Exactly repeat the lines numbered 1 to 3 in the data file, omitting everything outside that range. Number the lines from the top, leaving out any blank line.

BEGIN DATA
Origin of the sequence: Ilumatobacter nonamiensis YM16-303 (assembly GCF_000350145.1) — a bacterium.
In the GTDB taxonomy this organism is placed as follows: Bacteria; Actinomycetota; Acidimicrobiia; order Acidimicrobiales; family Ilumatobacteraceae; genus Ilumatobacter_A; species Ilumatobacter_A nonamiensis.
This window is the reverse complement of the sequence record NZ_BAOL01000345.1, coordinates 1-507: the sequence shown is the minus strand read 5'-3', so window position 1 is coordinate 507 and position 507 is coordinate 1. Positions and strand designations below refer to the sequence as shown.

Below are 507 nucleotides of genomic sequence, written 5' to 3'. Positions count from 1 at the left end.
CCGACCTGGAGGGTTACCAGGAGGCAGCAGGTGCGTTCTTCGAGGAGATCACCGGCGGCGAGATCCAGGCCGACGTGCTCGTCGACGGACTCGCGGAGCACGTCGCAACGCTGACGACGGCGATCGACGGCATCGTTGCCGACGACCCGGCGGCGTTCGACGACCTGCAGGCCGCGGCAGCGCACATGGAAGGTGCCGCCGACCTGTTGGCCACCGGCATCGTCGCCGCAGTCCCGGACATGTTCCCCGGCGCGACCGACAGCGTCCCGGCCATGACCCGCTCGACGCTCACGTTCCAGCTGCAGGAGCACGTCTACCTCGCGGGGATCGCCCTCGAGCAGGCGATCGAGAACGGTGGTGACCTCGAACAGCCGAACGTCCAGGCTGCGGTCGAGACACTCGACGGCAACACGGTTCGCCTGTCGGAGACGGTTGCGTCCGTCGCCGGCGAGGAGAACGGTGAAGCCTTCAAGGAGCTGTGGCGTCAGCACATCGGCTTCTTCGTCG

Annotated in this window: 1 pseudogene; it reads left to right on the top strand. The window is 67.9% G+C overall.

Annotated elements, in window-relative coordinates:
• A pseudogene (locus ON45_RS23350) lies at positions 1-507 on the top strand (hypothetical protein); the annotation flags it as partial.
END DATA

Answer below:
Origin of the sequence: Ilumatobacter nonamiensis YM16-303 (assembly GCF_000350145.1) — a bacterium.
In the GTDB taxonomy this organism is placed as follows: Bacteria; Actinomycetota; Acidimicrobiia; order Acidimicrobiales; family Ilumatobacteraceae; genus Ilumatobacter_A; species Ilumatobacter_A nonamiensis.
This window is the reverse complement of the sequence record NZ_BAOL01000345.1, coordinates 1-507: the sequence shown is the minus strand read 5'-3', so window position 1 is coordinate 507 and position 507 is coordinate 1. Positions and strand designations below refer to the sequence as shown.